By Paul Bland, Senior Attorney Money Mortar Board

Twitter: @pblandbland

California’s consumer protection laws are often thought of as some of the best in the nation, and one reason for that is that they provide great remedies for broad, systemic public injunctive relief.  For example, say a company is cheating a lot of consumers in the same way, such as engaging in a deceptive practice or collecting debts that it shouldn’t be collecting.  Under California’s Consumer Legal Remedies Act (CLRA) and its Unfair Competition Law (UCL), consumers who have been ripped off in various ways can bring a case and ask a court to order the company to stop its illegal practices.  Over the years, consumers have literally saved billions of dollars because of the public injunction provisions of these statutes, and a wide variety of illegal corporate schemes have been halted by courts applying those laws.

When corporations first started using forced arbitration clauses back in the late 1990s, one of the things they really wanted was to eliminate consumer lawsuits under the CLRA and the UCL for injunctive relief.  The idea was basically that corporations wanted to opt out of the state’s rigorous consumer protection laws so that they would be free to cheat people with impunity.

The California Supreme Court wasn’t wild about this idea, and in a pair of important cases the Court said that mandatory arbitration clauses could not be used to eliminate consumers’ rights to obtain broad injunctive relief under these two statutes.  In other words, a corporation could insist upon consumers arbitrating most types of claims, but they couldn’t use arbitration clauses to erase California’s flagship consumer protection remedies – court orders putting an end to illegal practices and requiring refunds.  These two decisions came to be known as the Broughton/Cruz doctrine.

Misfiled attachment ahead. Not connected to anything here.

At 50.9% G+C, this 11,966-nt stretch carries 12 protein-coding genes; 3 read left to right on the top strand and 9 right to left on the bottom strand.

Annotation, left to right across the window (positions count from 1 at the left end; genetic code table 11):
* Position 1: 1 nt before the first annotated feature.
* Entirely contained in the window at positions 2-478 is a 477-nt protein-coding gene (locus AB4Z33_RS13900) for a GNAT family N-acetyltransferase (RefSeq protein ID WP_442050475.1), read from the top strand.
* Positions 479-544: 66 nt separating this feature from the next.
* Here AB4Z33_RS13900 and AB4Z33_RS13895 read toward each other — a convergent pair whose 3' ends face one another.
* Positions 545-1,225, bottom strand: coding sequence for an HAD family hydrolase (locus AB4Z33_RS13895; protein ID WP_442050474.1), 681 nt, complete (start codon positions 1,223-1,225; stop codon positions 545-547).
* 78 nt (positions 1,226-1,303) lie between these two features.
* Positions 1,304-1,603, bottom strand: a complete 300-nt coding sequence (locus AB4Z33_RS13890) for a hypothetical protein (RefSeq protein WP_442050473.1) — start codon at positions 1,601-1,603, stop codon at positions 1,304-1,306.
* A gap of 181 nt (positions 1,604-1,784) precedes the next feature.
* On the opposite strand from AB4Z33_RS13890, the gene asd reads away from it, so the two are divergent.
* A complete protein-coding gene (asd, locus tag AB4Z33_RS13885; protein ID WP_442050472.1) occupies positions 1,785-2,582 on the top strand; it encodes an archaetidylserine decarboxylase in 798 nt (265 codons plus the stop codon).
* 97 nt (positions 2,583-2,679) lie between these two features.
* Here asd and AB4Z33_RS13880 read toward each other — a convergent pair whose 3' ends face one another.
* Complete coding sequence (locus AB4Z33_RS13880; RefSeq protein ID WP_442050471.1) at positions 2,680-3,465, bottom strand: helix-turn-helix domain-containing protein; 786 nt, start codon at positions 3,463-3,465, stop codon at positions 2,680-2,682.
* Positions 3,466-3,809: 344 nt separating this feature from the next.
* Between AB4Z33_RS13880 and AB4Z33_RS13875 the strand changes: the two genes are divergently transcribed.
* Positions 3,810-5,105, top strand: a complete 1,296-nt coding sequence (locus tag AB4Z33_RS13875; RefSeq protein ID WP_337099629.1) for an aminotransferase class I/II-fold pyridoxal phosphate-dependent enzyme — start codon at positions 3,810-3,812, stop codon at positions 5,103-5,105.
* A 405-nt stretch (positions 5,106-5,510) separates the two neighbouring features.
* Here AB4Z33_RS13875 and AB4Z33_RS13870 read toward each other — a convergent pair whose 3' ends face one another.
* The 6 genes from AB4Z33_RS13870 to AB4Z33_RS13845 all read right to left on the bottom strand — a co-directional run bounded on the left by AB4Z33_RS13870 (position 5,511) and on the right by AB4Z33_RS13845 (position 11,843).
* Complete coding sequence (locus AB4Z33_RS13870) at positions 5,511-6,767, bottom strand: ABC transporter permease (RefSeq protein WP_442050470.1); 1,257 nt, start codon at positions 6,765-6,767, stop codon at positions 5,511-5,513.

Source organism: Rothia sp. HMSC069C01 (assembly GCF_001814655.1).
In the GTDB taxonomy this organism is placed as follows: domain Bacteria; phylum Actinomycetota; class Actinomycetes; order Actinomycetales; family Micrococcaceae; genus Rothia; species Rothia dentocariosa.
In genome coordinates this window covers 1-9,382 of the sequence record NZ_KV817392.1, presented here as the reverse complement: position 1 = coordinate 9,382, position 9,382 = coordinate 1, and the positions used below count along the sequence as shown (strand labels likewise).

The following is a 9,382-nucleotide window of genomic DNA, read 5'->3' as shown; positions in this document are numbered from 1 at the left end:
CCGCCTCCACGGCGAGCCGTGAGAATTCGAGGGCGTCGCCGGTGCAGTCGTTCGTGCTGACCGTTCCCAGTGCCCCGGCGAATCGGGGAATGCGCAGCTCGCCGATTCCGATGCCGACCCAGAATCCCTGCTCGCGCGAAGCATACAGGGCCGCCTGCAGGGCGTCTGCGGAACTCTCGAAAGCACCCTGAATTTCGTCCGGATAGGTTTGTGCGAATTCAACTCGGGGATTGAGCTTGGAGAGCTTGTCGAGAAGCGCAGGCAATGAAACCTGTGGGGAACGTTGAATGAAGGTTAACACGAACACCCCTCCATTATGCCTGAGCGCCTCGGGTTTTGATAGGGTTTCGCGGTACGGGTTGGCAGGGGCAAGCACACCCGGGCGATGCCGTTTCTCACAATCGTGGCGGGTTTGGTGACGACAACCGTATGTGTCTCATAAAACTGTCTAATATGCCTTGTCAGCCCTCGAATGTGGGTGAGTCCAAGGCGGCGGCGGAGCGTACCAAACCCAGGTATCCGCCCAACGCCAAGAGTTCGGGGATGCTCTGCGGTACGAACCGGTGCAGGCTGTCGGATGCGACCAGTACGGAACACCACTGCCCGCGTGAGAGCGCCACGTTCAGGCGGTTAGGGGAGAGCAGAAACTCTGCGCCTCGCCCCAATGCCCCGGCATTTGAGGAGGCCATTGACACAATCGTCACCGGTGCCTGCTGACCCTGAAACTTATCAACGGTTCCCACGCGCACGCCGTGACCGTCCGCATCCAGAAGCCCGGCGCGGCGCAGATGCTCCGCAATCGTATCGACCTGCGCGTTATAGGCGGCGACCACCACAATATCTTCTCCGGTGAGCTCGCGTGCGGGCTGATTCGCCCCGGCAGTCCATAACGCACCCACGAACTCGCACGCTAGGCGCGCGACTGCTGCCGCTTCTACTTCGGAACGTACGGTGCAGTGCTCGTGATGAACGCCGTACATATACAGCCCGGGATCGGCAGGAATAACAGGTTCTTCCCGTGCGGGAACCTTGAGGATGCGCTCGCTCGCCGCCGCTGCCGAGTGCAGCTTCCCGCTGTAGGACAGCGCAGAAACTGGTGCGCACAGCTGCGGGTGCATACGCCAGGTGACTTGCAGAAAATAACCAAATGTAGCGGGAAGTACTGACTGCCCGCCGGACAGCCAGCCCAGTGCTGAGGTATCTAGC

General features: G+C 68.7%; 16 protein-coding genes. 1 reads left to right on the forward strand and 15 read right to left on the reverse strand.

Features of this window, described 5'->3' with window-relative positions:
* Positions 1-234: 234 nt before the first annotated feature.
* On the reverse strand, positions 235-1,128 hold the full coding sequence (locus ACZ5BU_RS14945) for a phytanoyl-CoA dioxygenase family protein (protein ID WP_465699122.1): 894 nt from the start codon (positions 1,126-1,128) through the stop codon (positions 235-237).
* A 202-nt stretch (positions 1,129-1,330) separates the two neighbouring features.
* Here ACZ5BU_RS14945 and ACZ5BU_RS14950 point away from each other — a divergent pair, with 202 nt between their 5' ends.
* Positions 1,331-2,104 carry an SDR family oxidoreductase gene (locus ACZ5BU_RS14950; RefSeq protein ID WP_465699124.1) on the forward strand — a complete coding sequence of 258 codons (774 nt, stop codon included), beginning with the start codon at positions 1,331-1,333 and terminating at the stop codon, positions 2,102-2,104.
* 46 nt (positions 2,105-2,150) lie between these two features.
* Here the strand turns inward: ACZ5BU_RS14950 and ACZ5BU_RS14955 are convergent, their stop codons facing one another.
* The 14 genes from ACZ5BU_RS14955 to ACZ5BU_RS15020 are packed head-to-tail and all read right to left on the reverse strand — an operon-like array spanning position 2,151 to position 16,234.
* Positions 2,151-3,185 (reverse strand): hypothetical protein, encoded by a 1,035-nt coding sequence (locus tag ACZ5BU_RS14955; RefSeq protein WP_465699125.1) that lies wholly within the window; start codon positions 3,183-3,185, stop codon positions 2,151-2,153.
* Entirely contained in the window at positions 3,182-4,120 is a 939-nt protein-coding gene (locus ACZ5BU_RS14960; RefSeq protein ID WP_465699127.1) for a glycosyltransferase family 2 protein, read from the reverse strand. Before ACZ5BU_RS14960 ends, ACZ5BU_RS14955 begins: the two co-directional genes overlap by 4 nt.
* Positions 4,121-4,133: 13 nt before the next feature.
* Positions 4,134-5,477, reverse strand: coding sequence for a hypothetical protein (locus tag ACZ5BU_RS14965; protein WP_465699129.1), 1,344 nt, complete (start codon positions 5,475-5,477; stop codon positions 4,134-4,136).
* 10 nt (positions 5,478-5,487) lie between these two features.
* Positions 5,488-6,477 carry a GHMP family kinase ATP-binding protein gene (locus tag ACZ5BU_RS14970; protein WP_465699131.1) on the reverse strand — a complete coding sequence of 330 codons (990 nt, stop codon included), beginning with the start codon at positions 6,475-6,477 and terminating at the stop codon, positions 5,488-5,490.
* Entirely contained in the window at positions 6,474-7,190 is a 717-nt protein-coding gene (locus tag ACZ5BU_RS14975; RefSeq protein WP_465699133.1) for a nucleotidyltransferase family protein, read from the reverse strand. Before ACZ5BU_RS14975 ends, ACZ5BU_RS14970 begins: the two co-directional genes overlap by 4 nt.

But all that has come to an end.  Yesterday, in Ferguson v. Corinthian Colleges, http://cdn.ca9.uscourts.gov/datastore/opinions/2013/10/28/11-56965.pdf, the U.S. Court of Appeals for the Ninth Circuit held that the Federal Arbitration Act erases the Broughton/Cruz doctrine, and that corporations can use arbitration clauses to shield themselves from claims for injunctive relief under the key California consumer protection laws.  In other words, if a corporation deceives and cheats tens of thousands of Californians, it can keep engaging in the illegal behavior and keep all the money without having to worry about the enforcement of the consumer laws.  Sure, an individual can bring a case, but she or he can’t ask any court to block a broad pattern of cheating.

In Ferguson, students at for-profit schools alleged that they had been enticed to enroll in the schools with systematic false promises about the schools accreditation, career prospects for their graduates, the costs of education, and the availability of financial aid.  Instead of gaining degrees that would help them rise up in their careers, the students alleged that after graduating that they could not find meaningful employment in their fields.

I can’t say whether the for-profit schools in Ferguson were ripping off their students or not.  Pretty much every consumer lawyer in the country knows that many for-profit schools DO mislead and lie to their students, often loading them with huge debts for educations of dubious or no value, but I don’t know if that’s true of these schools in this case. 

In fact, we’ll never know the truth thanks to the Miracle of Forced Arbitration.  Applying U.S. Supreme Court’s cases that regularly enforce the Federal Arbitration Act, the Court held that the Broughton/Cruz rule is preempted.  The Court further held that the California Supreme Court had no business considering whether enforcing the arbitration clauses would prevent consumers from vindicating their rights under the CLRA and UCL, and that the California Supreme Court had no business considering whether it was possible for arbitrators to issue effective injunctions under the statutes.

But one thing is absolutely clear today: When Broughton/Cruz was still the law in California, if a for-profit school (or any other bad actor corporation) systematically ripped off its customers, one of those consumers could go to court and get a public injunction stopping the abuse and refunding the ill-gotten gains.  And today, thanks to forced arbitration, a corporation that cheats its customers cannot be pursued for a public injunction, so long as it had the foresight to insist that its customers sign a document containing, someplace in the fine print, a forced arbitration clause.

Does this make you feel safer or better?  Me either.

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